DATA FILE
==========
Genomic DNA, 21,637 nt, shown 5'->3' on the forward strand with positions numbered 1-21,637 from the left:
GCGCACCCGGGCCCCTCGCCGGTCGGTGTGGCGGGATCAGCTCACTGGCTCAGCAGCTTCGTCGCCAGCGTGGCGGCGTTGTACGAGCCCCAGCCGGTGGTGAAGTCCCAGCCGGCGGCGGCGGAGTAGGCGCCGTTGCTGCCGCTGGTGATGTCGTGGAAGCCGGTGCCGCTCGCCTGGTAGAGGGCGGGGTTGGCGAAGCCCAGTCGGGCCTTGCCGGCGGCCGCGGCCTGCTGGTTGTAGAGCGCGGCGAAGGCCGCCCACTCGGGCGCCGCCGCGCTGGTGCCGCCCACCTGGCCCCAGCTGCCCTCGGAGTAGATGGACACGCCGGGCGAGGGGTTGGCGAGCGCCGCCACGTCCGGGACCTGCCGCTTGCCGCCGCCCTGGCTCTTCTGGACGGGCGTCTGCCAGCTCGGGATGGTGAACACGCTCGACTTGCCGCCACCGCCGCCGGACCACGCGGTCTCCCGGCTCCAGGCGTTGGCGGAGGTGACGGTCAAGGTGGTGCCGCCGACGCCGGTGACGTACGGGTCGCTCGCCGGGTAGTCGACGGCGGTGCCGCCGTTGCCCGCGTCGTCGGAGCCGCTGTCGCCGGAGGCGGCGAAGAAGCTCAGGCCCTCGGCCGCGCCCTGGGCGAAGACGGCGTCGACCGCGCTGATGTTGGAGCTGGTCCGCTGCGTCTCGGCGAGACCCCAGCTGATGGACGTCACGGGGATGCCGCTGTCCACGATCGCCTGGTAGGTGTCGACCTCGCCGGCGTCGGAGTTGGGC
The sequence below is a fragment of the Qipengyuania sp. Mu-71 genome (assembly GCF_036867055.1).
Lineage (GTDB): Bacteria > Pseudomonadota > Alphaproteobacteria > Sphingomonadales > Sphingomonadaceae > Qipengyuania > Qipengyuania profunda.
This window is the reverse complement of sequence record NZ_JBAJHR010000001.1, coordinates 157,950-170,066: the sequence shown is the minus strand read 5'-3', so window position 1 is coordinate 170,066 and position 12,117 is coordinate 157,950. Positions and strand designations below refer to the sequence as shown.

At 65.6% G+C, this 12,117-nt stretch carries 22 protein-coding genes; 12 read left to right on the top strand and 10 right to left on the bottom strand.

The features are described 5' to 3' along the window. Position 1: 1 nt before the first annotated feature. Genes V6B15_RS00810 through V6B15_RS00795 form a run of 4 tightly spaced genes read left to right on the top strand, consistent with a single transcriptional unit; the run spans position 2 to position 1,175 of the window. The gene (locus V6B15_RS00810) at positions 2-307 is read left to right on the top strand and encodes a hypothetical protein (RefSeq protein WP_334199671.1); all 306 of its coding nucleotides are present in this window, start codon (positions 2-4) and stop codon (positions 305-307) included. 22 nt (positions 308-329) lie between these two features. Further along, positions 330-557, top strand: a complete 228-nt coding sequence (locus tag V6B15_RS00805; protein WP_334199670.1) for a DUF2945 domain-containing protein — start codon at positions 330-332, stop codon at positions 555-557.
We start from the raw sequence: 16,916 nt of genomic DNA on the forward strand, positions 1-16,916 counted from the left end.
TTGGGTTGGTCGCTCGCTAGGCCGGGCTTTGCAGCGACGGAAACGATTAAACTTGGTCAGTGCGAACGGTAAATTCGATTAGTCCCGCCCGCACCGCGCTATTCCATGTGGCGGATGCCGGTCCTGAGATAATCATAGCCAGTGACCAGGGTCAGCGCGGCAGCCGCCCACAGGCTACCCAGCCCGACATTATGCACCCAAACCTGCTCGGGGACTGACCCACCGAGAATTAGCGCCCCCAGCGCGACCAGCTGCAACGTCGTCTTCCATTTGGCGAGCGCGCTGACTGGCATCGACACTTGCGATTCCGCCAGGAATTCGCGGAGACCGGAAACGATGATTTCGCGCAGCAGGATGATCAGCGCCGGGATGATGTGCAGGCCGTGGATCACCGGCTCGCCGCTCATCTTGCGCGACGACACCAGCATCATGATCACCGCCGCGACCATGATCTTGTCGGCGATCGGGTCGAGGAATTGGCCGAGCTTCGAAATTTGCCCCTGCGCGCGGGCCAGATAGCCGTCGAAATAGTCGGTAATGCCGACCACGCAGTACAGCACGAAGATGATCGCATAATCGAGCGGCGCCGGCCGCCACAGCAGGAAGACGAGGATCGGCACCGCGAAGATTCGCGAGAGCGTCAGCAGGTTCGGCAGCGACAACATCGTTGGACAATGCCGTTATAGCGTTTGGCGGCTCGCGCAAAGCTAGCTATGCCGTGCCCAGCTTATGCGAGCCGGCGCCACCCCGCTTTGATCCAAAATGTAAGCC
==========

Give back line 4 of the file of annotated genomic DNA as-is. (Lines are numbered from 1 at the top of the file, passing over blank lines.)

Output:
Lineage (GTDB): Bacteria > Pseudomonadota > Alphaproteobacteria > Sphingomonadales > Sphingomonadaceae > Qipengyuania > Qipengyuania profunda.